Forget about hailing a cab. Let your iPhone do it for you. That is the concept that started Uber, a mobile app that connects cab drivers with those looking for a cab ride. One of the best things about this service is that you can leave your cash at home. You are charged via your credit card linked to your Uber account.


The startup was co-founded by Travis Kalanick, a serial entrepreneur with consumer internet, transportation and enterprise content startups under his belt. Another co-founder is Garrett Camp, the founding CEO of

Uber allows you to enjoy an on-demand car service right at your fingertips. Just install their mobile app on your smart phone and you can have a luxurious black sedan at your doorstep, sometimes within minutes. You can also opt for a cheaper option that is the UBERx, a hybrid and mid-range car that comes in different colors.

So, whether you are on vacation or just on your way to a business meeting, you will never have to get into a fist fight with another passenger over a yellow cab again! All it takes is a tap on your smart phone and a sleek car will be waiting at the curbside with your own driver to take you wherever you need to go. Base fares in San Francisco, CA starts at $5.75 with various per mile or per minute charges depending on the distance travelled.

Uber-driver enroute

Uber operates in San Francisco, New York City, Seattle, Chicago, Boston, Washington, DC, London, Paris, Toronto, Los Angeles, Philadelphia, Dallas, San Diego, Denver, Atlanta, Sydney, Amsterdam and other cities around the world.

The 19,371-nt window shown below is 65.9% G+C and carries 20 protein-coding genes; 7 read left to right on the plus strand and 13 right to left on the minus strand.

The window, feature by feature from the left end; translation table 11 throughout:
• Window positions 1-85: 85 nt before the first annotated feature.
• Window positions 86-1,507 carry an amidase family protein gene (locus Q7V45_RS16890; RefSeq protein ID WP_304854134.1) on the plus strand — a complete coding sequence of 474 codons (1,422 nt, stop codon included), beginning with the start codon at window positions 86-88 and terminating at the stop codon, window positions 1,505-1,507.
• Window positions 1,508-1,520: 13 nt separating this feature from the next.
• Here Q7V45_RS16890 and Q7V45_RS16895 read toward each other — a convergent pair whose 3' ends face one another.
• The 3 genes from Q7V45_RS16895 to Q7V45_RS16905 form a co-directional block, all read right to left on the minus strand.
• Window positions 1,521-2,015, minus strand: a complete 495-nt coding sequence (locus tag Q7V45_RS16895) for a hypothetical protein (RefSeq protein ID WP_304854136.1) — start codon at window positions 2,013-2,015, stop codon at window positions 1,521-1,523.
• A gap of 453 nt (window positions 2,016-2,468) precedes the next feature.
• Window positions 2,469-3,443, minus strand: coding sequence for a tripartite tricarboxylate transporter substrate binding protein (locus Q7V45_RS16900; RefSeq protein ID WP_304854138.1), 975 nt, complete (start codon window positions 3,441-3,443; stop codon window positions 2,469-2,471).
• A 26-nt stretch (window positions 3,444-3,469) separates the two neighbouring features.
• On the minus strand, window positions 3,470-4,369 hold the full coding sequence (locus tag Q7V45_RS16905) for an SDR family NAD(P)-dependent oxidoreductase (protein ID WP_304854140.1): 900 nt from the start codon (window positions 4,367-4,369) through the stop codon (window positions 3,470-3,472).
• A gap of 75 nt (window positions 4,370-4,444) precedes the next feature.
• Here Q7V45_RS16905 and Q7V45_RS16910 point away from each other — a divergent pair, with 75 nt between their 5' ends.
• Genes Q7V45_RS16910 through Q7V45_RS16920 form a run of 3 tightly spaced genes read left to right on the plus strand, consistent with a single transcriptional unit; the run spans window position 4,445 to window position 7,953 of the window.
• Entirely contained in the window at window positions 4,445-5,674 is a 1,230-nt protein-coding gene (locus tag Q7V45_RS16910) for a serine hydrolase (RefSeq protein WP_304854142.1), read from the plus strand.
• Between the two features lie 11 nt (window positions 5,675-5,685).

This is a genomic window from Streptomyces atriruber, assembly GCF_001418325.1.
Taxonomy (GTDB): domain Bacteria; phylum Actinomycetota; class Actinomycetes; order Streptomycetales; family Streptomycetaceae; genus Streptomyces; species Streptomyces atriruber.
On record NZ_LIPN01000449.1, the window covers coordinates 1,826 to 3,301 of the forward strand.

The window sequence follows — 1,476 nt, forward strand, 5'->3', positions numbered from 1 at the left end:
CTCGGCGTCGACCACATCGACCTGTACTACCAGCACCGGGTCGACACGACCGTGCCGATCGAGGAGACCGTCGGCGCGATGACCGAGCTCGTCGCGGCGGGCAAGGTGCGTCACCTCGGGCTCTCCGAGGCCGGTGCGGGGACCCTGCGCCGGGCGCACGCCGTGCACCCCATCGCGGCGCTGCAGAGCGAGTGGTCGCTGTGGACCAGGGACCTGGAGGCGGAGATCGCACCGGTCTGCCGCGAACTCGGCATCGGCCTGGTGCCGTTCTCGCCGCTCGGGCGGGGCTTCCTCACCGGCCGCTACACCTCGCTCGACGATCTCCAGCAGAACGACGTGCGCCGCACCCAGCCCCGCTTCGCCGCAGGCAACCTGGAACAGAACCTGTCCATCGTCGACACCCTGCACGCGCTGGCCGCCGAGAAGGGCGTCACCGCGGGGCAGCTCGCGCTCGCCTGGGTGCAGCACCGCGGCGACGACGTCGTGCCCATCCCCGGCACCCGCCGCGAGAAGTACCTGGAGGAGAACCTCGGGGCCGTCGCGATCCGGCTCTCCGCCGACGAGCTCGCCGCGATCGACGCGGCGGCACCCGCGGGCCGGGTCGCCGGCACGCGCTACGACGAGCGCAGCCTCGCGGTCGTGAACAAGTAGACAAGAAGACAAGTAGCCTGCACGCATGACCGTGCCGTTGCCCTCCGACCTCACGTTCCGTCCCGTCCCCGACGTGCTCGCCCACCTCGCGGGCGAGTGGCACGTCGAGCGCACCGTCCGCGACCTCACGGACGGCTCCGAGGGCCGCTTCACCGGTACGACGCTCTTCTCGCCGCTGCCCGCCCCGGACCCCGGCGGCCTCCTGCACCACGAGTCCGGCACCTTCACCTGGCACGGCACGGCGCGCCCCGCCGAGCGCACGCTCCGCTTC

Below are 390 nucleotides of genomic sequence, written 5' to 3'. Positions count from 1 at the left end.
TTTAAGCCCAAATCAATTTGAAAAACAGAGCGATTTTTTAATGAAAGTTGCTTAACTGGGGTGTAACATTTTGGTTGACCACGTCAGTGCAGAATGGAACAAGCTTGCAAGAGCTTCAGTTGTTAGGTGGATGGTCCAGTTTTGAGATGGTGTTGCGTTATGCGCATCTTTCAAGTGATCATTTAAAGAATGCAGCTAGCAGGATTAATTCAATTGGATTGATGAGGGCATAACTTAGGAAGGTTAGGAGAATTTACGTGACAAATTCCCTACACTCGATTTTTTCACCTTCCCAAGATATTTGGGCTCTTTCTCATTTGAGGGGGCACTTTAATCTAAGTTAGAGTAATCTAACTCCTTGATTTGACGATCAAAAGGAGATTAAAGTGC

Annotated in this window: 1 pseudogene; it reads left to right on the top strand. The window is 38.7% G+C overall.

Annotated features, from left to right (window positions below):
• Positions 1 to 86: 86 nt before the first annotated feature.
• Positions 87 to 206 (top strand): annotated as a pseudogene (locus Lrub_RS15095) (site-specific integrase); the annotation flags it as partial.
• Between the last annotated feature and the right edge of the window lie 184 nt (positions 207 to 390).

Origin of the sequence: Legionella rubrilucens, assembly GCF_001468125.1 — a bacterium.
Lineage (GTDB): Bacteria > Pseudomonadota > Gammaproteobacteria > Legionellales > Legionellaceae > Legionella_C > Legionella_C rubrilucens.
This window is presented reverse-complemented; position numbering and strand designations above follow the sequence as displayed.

The company, however, has a big problem that threatens its survival: regulators in the US and abroad are trying to shut it down. As reported in a December 2012 New York Times article: “Summoning a taxi or car service with your smartphone feels like the future. City governments around the world can agree on that. But many of them are proposing new rules that would run Uber, one of the most prominent ride-requesting apps, off the road.”

Uber faces other challenges including lawsuits from established car service organizations. The California Public Utilities Commission has also levied a $20,000 fine on Uber for operating without a license. A big concern amongst regulators is that mobile app services like Uber can pose a risk to consumers. Travis Kalanick claims that regulators are mostly interested in shutting down Uber in order to protect taxi monopolies.